The second is theoretical and this is chiefly macroeconomic. The macroeconomic theory builds on the institutional analysis that underlies it and which most economists either ignore or misunderstand. MMT macro theory shows how the macroeconomic ideal of reconciling the trifecta of 1) full employment, economic growth and 3) price stability is possible to achieve.

The third aspect is policy formulation based on the institutional analysis and macro theory. MMT institutional analysis and macro theory reveal a policy space within which various options are possible. Choice among these alternatives is a political matter.

MMT doesn't prescribe a particular policy position among these various alternatives, but various MMT economists have advocated for positions that they favor. That is to say, they agree on the institutional and macro analysis and the policy space these describe, but different economists may advocate policy recommendations that are not identical, while agreeing on what they consider MMT essentials.

The second part also gets some things wrong. But overall, it's a good attempt to educate and it is is MMT-friendly.

Macro Tourist
Practitioner's Guide to MMT: Part One

Practitioner's Guide to MMT: Part Two
Kevin Muir

Picked up by BoingBoing

A layperson-friendly introduction to MMT, a heterodox school of economics that could finance a Green New Deal

Links — 28 Nov 2019

Anti Media
Chinese Middle Class Could Reach 550 Million in Three Years — Every American Corporation Wants in on This Boom
Evelyn Cheng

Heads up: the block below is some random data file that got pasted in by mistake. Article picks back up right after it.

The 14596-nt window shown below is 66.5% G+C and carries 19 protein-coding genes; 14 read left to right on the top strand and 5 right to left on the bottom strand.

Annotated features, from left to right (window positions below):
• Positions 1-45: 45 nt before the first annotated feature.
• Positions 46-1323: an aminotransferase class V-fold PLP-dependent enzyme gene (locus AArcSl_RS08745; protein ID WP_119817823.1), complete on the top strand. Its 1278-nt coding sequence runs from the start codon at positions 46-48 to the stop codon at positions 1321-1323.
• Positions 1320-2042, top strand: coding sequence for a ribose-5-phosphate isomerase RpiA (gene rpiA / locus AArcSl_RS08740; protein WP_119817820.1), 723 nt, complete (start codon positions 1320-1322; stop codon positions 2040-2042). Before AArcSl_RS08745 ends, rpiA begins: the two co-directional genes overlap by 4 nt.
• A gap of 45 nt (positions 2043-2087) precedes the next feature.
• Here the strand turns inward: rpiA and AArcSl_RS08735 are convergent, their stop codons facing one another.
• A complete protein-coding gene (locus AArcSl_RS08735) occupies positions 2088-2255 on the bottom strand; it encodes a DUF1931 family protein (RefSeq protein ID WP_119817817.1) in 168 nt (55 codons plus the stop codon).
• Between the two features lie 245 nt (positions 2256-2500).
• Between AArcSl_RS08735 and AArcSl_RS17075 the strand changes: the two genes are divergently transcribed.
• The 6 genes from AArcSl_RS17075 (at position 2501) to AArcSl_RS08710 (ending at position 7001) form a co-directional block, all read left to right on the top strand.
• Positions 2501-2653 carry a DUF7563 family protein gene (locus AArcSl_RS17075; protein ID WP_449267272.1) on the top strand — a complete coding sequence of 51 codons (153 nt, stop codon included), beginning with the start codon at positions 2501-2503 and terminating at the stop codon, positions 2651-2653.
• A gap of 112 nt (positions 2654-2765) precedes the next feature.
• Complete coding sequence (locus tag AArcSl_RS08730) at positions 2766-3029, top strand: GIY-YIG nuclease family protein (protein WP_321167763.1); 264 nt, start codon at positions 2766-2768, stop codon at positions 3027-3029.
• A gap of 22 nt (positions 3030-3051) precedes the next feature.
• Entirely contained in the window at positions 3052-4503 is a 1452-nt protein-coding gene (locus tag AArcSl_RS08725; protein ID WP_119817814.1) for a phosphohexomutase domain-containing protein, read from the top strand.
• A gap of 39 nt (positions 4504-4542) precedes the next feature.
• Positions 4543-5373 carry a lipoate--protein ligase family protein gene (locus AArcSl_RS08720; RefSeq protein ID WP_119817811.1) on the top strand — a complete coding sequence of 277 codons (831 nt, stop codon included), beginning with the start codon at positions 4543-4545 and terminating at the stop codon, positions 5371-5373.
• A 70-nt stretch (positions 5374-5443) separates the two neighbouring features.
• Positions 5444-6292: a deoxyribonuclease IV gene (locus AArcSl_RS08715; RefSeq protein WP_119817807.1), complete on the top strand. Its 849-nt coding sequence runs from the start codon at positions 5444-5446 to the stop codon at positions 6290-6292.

The Vineyard of the Saker
Hong Kong ensnared in the West’s color revolution hot box – the latest news and analysis
Jeff J. Brown

Zero Hedge
Iran, China, & Russia Gear Up For Unprecedented War Games In "Message To The World"
Tyler Durden

In possible climate breakthrough, Israel scientists engineer bacteria to eat CO₂

Decade-long research at Weizmann Institute could pave way for low-emissions production of carbon for use in biofuels, food, and help remove excess global warming CO₂ from air

In a remarkable breakthrough that could pave the way toward carbon-neutral fuels, researchers at the Weizmann Institute of Science have produced a genetically engineered bacteria that can live on carbon dioxide rather than sugar.
Times of Israel 

Nathan Lynch - Swerving SWIFT: the story behind Westpac’s money-laundering calamity

Australian, but believed to be a transnational problem.

Bankrolling pedophiles, facilitating massive money-laundering schemes and terrorist-financing have branded Westpac, deservingly, an instant pariah of the banking world. As regulatory intelligence expert Nathan Lynch reveals here however, Westpac is unlikely to be alone. The story behind the story is industrial scale tax avoidance, the concealing of enormous cross-border payments.

Armstrong said the AUSTRAC case was going to be a landmark prosecution.

“The $2 trillion that is laundered through the financial system every year is a major public policy issue, some of which ends up flowing into socially destructive activities like financing terrorism,” he said.

“Based on where we currently sit, we believe that bank internal systems and processes need to change. Most banks are reticent because they fear this is a complex and costly problem to solve. That isn’t necessarily the case. Technology is rapidly emerging to address many of these problems swiftly and easily.”


Nathan Lynch - Swerving SWIFT: the story behind Westpac’s money-laundering calamity

Gideon Levy - The Contract on Corbyn

Corbyn is not an anti-Semite. His real sin is to fight against injustice in the world, including the version Israel perpetrates